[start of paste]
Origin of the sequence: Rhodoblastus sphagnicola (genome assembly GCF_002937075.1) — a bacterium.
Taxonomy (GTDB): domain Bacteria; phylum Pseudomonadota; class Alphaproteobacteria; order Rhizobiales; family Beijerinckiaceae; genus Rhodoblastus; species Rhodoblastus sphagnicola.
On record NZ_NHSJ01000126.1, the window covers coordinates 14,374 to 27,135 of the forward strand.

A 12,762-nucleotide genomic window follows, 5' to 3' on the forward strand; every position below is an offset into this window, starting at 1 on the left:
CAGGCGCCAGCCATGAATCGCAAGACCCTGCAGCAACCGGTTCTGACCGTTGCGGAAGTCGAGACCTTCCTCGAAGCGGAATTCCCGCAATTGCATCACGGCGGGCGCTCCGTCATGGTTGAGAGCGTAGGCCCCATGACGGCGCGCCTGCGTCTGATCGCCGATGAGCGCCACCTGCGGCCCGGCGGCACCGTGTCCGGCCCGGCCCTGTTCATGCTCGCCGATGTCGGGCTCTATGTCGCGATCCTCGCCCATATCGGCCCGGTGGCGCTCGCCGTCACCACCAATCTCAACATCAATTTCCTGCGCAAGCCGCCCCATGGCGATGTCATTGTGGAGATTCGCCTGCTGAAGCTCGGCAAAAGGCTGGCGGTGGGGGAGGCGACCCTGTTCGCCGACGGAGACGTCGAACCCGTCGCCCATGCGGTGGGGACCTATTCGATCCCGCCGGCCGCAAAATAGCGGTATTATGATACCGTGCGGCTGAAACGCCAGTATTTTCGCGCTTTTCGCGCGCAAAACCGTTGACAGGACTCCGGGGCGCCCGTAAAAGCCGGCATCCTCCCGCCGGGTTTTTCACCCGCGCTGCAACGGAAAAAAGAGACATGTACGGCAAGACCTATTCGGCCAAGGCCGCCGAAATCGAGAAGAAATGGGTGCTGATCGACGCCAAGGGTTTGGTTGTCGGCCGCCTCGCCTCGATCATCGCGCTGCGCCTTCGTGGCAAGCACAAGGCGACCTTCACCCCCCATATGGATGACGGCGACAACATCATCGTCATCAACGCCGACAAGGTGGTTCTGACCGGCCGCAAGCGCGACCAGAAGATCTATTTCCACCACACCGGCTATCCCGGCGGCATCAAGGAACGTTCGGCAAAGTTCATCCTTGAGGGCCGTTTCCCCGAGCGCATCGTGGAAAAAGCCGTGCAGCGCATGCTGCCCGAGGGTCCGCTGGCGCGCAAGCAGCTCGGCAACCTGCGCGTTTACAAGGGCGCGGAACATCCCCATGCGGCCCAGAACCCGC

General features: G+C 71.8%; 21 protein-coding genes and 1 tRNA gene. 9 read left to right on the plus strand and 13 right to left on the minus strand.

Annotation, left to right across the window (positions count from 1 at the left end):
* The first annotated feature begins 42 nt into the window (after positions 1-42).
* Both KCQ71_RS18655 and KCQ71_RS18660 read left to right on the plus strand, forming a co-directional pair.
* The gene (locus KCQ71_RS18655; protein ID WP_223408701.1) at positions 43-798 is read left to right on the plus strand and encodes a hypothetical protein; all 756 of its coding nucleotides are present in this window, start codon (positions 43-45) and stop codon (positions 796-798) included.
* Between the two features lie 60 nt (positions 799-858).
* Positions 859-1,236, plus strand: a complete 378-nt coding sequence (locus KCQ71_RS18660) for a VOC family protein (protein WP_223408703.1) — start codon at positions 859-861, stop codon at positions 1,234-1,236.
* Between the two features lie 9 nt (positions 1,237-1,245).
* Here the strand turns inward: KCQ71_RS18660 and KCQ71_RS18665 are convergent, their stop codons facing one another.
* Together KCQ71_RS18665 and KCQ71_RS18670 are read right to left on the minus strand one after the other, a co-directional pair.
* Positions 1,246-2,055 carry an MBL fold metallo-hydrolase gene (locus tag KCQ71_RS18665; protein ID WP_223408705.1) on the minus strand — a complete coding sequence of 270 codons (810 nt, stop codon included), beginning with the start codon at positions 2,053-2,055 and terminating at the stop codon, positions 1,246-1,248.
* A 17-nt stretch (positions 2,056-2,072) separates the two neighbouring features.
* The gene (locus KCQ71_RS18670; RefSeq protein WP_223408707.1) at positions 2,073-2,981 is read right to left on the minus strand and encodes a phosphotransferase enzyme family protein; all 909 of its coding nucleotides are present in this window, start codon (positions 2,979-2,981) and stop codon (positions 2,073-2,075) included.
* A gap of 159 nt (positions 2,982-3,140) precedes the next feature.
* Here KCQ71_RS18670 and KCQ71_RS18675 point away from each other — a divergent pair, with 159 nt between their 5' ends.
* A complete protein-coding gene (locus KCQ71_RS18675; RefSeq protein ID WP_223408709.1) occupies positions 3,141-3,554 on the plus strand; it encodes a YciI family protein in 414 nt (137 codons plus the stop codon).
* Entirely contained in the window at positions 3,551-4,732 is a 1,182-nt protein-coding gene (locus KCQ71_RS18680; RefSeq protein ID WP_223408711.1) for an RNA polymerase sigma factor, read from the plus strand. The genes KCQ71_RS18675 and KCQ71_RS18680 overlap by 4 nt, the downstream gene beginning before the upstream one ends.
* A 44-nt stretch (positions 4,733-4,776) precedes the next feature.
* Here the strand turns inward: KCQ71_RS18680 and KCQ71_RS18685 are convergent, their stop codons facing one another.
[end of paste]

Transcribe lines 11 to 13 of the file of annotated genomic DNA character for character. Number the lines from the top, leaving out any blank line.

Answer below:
* Between the two features lie 60 nt (positions 799-858).
* Positions 859-1,236, plus strand: a complete 378-nt coding sequence (locus KCQ71_RS18660) for a VOC family protein (protein WP_223408703.1) — start codon at positions 859-861, stop codon at positions 1,234-1,236.
* Between the two features lie 9 nt (positions 1,237-1,245).